The information on median house price is based on the prices paid for all dwellings (houses/flats) which changed ownership during 2009, excluding those bought at non-market prices.

    The British Crime Survey provides a measure of people’s experience of crime based on responses to a survey of households and does not cover all types of crime, for example fraud or forgery or crimes against commercial property. Recorded crime covers offences reported to and recorded by the police. Population for crime rates covers those aged 16 and over.

    Selected recorded crimes covers: theft of a vehicle, theft from a vehicle, vehicle interference and tampering, domestic burglary, theft of a pedal cycle, theft from a person, criminal damage, common assault, wounding and robbery (of personal property not business property). This set of crimes covers about 60 per cent of all recorded crimes.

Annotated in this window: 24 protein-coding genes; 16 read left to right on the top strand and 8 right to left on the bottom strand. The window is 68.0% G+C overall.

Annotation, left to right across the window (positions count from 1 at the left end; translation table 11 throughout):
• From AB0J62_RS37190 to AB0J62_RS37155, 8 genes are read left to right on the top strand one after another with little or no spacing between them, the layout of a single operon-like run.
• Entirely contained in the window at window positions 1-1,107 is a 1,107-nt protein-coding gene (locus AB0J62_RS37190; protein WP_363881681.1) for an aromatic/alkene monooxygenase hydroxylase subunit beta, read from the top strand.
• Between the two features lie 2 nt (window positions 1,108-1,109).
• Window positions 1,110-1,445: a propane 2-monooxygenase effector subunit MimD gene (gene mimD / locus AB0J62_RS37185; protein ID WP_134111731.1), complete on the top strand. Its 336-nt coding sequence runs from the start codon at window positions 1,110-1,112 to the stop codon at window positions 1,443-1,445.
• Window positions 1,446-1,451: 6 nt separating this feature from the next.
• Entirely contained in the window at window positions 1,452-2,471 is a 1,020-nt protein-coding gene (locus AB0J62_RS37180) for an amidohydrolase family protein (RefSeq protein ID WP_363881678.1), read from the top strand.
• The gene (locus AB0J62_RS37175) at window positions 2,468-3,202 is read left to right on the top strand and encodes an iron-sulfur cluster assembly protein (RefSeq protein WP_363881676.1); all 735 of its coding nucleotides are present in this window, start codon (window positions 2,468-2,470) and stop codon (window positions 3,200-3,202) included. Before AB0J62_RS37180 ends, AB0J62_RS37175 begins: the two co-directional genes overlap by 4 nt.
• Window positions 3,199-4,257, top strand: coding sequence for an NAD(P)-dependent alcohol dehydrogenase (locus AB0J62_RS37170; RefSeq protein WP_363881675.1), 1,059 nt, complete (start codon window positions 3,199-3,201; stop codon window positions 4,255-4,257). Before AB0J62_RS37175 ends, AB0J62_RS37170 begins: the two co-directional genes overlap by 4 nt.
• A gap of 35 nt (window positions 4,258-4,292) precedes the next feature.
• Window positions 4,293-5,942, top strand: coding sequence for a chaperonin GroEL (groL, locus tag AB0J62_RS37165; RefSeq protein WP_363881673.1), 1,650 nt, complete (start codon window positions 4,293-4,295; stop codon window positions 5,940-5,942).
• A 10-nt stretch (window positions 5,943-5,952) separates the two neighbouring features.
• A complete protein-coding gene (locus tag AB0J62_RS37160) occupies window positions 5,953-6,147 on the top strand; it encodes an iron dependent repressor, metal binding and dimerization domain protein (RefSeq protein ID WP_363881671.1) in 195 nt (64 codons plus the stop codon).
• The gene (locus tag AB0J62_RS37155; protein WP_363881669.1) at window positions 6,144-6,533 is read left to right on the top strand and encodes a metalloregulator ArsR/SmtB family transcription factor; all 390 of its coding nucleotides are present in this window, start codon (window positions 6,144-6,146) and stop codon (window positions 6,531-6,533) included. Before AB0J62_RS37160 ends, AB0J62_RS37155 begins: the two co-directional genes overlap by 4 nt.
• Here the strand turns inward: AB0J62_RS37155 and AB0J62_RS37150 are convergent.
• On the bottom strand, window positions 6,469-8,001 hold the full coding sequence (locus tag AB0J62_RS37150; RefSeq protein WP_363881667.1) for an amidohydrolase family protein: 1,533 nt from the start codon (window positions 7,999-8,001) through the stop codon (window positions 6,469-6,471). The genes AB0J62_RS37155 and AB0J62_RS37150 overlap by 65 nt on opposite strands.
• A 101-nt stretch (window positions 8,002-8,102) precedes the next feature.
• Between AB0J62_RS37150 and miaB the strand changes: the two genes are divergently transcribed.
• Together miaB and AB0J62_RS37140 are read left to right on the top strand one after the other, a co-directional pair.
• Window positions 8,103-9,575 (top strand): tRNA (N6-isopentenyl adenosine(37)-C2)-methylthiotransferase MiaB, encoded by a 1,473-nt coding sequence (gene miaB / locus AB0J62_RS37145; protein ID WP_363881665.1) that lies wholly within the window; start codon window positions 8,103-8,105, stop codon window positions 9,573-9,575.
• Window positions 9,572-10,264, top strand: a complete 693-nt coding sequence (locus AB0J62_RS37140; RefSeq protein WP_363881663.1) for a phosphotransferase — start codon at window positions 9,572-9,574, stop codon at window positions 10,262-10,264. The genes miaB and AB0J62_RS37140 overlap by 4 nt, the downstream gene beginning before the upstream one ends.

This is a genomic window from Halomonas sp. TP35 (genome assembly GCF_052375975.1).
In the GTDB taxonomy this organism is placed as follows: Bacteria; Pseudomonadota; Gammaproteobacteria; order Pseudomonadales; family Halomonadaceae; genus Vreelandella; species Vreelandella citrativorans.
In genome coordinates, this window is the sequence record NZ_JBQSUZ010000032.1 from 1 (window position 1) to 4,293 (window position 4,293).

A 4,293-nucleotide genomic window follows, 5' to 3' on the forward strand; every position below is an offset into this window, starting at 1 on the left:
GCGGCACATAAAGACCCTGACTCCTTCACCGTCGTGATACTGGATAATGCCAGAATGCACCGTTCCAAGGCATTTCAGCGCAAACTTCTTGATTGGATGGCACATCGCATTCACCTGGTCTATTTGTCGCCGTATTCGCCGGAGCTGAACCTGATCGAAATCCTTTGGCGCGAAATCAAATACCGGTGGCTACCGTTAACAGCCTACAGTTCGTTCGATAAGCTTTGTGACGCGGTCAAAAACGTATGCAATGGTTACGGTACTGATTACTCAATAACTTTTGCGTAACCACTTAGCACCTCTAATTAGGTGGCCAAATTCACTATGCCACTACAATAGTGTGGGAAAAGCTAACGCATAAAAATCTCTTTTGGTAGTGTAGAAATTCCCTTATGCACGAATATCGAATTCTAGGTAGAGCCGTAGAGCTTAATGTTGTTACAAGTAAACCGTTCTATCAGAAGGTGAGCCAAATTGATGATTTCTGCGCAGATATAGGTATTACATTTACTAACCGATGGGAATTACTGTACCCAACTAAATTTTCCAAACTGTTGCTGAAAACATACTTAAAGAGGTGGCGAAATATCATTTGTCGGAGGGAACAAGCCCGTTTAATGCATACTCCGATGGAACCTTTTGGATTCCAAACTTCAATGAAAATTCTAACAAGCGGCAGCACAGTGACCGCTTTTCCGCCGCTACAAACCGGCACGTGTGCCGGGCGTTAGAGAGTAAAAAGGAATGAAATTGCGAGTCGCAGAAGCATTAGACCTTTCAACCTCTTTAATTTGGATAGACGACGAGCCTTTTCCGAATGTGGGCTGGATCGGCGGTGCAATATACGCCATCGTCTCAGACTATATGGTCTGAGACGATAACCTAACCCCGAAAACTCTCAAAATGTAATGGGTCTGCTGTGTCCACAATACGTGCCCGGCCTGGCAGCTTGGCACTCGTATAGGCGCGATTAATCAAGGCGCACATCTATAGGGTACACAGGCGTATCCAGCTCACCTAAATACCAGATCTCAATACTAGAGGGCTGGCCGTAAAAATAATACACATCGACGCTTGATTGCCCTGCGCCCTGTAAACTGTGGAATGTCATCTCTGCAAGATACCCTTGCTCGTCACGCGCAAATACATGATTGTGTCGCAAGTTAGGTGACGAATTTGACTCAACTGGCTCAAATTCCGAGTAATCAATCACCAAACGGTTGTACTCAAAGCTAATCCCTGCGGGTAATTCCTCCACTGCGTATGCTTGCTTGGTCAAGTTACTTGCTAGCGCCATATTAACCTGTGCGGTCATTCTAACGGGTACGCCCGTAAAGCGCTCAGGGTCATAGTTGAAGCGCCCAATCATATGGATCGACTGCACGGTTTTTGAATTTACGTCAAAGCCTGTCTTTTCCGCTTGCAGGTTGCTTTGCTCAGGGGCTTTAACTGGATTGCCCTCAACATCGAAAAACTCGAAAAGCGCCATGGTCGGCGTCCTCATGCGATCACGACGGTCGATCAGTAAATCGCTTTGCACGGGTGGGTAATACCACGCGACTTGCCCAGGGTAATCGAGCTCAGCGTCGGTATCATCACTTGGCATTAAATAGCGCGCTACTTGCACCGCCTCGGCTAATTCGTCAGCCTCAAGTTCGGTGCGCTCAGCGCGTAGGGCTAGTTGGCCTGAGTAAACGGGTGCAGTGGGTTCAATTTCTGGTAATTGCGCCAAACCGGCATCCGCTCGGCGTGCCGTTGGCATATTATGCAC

2. Sources:

    Qualifications data are derived from the ONS’s Annual Population Survey by the Department for Business Innovation and Skills.

    Post-compulsory education and government-supported training data are from the Department for Education.

    Household income data are from the Households Below Average Income series, Department for Work and Pensions.

    Life expectancy figures are calculated by the Office for National Statistics.

    House prices data are from the Department for Communities and Local Government.

    British Crime Survey and Recorded Crime data are from the Home Office.

  3. You may use or re-use this information (not including logos) free of charge in any format or medium, under the terms of the Open Government Licence or write to the Information Policy Team, The National Archives, Kew, London TW9 4DU, or email: psi@nationalarchives.gsi.gov.uk
  4. Details of the policy governing the release of new data are available by visiting www.statisticsauthority.gov.uk/assessment/code-of-practice/index.html or from the Media Relations Office email: media.relations@ons.gsi.gov.uk